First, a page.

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7- Gold

RE: Latest steps to install an SSD in an XPS 435MT (Windows 7 64-bit)?

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Hi Chris,

Installing Windows 7 on an SSD is no different than installing on a regular hard drive. Windows 7 does have a native driver that should recognize your SSD. I've done a clean install on my slightly newer Studio XPS 8100 and had no trouble whatsoever. No, the BIOS does not have AHCI, only RAID, but the SSD will still run considerably faster than a mechanical hard drive. So I'll take issue with the comment in the other thread that, "The difference in speed in this case would hardly be noticeable." That's completely wrong.

Cloning your existing drive might work, and since your OS is in good shape, that's the first option to try, but cloning Dell system drives is problematic due to the diagnostic and recovery partitions.

RE: Latest steps to install an SSD in an XPS 435MT (Windows 7 64-bit)?

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Thanks, Osprey! Since I'll first attempt to migrate my Windows 7 installation to the SSD (using a tool such as Paragon), should I first still at least run Microsoft Fix It 50470 (even if I don't install the Intel Matrix Storage driver)?

Here's my plan: Connect the SSD to a USB-to-SATA kit, copy my HDD's Windows 7 install to the SSD, swap the HDD for the SSD, and then attempt to boot off of the SSD. If it doesn't boot, then I'll revert to the HDD, run the Microsoft Fix It, copy the installation to the SSD again, swap for the SSD, and attempt to boot off it again. Does that sound reasonable?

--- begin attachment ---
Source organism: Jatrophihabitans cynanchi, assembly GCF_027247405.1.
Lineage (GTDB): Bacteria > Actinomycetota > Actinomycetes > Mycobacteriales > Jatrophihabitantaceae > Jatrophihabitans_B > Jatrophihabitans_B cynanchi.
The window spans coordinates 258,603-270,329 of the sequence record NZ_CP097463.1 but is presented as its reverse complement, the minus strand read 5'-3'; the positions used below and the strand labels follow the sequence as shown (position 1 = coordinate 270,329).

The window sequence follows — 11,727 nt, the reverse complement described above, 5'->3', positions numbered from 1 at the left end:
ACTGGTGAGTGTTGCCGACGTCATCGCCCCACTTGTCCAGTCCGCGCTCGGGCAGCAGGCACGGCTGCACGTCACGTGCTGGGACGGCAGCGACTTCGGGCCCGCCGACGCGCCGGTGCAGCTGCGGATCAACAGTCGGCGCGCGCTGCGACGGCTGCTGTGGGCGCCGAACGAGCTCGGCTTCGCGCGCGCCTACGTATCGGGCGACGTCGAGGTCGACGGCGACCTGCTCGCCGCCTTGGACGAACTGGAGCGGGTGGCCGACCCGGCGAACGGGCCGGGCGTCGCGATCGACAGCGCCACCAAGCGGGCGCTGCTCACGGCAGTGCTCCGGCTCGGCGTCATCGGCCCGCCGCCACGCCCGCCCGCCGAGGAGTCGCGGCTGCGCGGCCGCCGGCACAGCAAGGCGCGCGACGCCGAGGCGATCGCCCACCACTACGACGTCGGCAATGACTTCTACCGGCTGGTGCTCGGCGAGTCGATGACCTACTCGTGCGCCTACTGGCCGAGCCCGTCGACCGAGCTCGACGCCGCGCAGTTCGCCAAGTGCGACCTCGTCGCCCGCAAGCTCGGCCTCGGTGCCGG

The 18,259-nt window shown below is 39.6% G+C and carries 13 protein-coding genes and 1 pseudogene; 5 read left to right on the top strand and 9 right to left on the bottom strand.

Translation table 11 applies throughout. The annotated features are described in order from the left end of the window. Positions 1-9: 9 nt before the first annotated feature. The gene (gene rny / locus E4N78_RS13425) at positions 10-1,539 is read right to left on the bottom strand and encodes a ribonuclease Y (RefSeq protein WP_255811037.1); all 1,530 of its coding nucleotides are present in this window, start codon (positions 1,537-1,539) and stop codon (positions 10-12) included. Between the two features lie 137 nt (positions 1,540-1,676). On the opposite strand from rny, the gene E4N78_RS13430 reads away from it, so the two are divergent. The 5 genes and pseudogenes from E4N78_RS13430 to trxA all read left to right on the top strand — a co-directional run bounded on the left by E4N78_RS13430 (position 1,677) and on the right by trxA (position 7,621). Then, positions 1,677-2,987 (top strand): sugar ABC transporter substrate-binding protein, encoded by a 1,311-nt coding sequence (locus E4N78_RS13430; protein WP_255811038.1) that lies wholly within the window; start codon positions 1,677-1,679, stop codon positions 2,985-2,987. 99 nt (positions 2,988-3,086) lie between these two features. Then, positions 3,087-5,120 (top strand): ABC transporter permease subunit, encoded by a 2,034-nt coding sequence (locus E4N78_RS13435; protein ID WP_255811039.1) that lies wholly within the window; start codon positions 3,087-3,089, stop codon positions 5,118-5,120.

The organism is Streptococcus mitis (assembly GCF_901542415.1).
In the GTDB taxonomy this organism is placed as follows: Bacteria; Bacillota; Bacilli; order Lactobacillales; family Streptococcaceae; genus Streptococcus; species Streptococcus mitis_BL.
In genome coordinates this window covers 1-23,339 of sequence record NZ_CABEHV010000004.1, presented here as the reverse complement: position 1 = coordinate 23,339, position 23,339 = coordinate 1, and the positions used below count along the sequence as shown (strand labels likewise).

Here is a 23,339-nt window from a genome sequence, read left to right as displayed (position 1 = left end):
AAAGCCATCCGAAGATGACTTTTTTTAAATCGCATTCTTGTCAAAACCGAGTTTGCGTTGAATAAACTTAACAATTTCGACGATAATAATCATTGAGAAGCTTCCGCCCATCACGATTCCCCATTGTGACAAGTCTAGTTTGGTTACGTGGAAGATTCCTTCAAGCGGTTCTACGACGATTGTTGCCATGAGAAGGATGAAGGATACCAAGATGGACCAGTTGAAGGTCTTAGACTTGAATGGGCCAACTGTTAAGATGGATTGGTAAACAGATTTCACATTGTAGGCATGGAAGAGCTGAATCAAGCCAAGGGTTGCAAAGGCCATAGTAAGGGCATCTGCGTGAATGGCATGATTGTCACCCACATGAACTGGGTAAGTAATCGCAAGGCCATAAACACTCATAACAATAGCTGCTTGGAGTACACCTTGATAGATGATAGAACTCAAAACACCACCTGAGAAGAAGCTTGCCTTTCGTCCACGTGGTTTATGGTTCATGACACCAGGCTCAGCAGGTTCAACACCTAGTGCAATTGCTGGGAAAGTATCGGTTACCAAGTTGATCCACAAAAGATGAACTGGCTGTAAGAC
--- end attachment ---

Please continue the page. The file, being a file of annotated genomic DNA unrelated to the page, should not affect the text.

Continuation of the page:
BTW, I notice that the 'negligible performance improvement' comment came from a Dell representative--in response to the original poster saying that he saw no performance improvement with an SSD. What do you think his poor performance might have been attributable to? Would his simply changing the BIOS to 'RAID' (and, perhaps, running the Microsoft Fix It and/or installing the Intel Matrix Storage driver) have resulted in substantially better performance?

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RE: Latest steps to install an SSD in an XPS 435MT (Windows 7 64-bit)?

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Chris,

You only need to run that "fix it" if your BIOS is currently set to ATA and you need to change it to RAID. If you're already set up for RAID, you will not need that fix. However, I would make sure you're running the most current version of the Intel RST (this replaces the older matrix storage driver).

I think your plan is fine, except that I would simply connect the SSD to an available SATA port, not a USB adapter. Boot from the Paragon disc or flash drive, whichever you've got, and run the cloning operation.

Most people who swap out HDDs for SSDs retain their HDDs for data. Keep that in mind for your planning.